Submitting: Although I had my eye on Reflex for the story itself, I did have a wobble about the title. I remember asking some writer pals what they thought about swearing in a title and got mixed feedback. So then I thought, f**k it! And it stayed in. I was gobsmacked to be awarded second prize in the Reflex comp, after entering so many of their contests.

Reflections: I am much more critical of myself ethically now, but I feel okay about writing a story about infertility. Although I have a child now, it took a long time for that to happen, so I do feel the bitterness and anger isn’t just presumption – it reflects the truth of my experience. I know the narrator isn’t real (as I literally made them up) but part of me hopes they left that terrible husband and now have a lovely family somewhere else, far over the rainbow.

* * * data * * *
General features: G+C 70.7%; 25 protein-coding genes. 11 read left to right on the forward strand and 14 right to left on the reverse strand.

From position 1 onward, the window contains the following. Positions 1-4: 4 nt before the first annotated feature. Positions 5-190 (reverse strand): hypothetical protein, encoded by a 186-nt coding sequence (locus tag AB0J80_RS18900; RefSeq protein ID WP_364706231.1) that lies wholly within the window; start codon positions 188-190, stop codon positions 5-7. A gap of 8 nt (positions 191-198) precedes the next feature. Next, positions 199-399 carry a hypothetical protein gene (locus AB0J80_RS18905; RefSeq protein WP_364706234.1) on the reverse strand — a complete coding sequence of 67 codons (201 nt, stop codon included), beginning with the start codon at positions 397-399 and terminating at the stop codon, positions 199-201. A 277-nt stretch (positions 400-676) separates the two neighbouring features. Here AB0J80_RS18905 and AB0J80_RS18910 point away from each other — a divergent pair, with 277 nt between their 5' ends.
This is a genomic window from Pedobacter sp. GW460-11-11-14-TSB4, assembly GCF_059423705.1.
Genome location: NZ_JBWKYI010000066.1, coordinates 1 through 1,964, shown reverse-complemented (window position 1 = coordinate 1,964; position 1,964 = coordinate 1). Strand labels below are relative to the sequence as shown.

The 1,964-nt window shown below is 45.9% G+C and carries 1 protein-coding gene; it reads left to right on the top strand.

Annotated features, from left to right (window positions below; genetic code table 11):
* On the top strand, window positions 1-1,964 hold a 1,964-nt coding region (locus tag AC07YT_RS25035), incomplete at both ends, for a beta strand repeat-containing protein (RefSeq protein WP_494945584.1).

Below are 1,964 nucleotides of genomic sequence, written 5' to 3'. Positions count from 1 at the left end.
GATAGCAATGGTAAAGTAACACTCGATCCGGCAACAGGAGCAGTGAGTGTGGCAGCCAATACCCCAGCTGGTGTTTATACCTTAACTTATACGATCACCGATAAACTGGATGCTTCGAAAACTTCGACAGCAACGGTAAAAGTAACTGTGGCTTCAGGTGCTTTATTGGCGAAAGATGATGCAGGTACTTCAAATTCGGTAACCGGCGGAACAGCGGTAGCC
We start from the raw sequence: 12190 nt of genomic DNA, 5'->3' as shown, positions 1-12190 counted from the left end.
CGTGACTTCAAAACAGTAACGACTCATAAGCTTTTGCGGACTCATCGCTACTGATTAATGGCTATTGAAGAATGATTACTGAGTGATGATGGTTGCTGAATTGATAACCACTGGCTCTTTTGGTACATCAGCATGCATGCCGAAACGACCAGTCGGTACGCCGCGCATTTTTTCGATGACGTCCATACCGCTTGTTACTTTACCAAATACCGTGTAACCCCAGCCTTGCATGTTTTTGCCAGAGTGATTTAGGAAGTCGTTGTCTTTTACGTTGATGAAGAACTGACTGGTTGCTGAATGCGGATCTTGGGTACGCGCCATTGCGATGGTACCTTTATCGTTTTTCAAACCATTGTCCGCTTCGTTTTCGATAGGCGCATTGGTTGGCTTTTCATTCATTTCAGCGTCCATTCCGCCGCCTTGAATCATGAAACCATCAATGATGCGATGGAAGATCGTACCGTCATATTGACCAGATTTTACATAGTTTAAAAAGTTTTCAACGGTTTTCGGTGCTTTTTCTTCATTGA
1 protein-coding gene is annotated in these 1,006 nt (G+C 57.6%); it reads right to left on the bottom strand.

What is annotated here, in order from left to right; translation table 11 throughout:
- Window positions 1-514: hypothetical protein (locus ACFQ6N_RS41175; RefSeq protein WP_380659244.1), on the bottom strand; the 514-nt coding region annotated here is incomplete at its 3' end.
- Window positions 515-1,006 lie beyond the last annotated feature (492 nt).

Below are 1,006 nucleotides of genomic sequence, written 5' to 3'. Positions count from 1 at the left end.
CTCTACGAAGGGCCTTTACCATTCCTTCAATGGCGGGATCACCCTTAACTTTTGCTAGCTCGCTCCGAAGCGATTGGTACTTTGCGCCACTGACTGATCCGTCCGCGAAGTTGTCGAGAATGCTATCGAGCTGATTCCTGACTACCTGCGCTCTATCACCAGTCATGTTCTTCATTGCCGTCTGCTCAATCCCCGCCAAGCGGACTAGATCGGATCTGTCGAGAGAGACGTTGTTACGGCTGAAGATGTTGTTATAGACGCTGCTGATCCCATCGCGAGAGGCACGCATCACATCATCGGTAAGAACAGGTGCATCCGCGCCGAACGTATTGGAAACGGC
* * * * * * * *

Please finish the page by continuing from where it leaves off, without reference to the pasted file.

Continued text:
Gaynor Jones is the recipient of a 2020 Northern Writer’s Award from New Writing North for her short story collection, Girls Who Get Taken, and an ACE DYCP grant for her current project, The Wild Ones

She has won first prize in several short fiction competitions, including the Bath Flash Fiction Prize and the Mairtín Crawford Short Story Award, and has placed or been listed in others including the Bridport Prize and Aesthetica.

She loves stories that feature wayward teens, middle-aged women who’ve had enough, and the darker sides of suburban life. She is represented by Laura Williams at Greene & Heaton.

Website: www.jonzeywriter.com



Flash in Five

It’s Gaynor again, giving you a little insight into how one of my flash fiction stories came to be.

girl & pangolin (2020)